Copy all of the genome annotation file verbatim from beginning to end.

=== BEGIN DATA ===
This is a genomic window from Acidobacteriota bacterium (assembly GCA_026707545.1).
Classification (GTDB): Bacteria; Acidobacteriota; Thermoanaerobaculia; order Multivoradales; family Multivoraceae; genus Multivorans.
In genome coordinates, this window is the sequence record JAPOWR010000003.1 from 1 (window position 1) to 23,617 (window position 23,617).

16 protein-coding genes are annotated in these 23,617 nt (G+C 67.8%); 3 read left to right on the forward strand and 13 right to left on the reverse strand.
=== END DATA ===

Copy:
This is a genomic window from Acidobacteriota bacterium (assembly GCA_026707545.1).
Classification (GTDB): Bacteria; Acidobacteriota; Thermoanaerobaculia; order Multivoradales; family Multivoraceae; genus Multivorans.
In genome coordinates, this window is the sequence record JAPOWR010000003.1 from 1 (window position 1) to 23,617 (window position 23,617).

16 protein-coding genes are annotated in these 23,617 nt (G+C 67.8%); 3 read left to right on the forward strand and 13 right to left on the reverse strand.